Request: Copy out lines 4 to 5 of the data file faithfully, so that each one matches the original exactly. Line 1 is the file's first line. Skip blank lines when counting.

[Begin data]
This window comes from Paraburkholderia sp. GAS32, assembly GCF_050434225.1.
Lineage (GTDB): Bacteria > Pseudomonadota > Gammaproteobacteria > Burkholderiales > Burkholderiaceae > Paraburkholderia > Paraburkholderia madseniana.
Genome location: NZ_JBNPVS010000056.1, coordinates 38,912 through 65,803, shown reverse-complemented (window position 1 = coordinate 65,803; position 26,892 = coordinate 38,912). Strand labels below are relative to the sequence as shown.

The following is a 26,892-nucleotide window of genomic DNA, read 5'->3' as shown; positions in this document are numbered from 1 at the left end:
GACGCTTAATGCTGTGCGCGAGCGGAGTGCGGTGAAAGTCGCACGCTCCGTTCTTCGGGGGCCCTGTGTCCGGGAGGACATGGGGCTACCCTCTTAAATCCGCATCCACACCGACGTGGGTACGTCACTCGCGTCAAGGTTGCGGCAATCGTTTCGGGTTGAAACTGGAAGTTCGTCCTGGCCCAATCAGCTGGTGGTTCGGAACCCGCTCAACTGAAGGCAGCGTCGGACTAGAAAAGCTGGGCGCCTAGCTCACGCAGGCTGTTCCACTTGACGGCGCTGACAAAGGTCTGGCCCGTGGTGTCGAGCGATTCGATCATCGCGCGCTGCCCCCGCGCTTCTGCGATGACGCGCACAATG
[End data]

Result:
The following is a 26,892-nucleotide window of genomic DNA, read 5'->3' as shown; positions in this document are numbered from 1 at the left end:
GACGCTTAATGCTGTGCGCGAGCGGAGTGCGGTGAAAGTCGCACGCTCCGTTCTTCGGGGGCCCTGTGTCCGGGAGGACATGGGGCTACCCTCTTAAATCCGCATCCACACCGACGTGGGTACGTCACTCGCGTCAAGGTTGCGGCAATCGTTTCGGGTTGAAACTGGAAGTTCGTCCTGGCCCAATCAGCTGGTGGTTCGGAACCCGCTCAACTGAAGGCAGCGTCGGACTAGAAAAGCTGGGCGCCTAGCTCACGCAGGCTGTTCCACTTGACGGCGCTGACAAAGGTCTGGCCCGTGGTGTCGAGCGATTCGATCATCGCGCGCTGCCCCCGCGCTTCTGCGATGACGCGCACAATG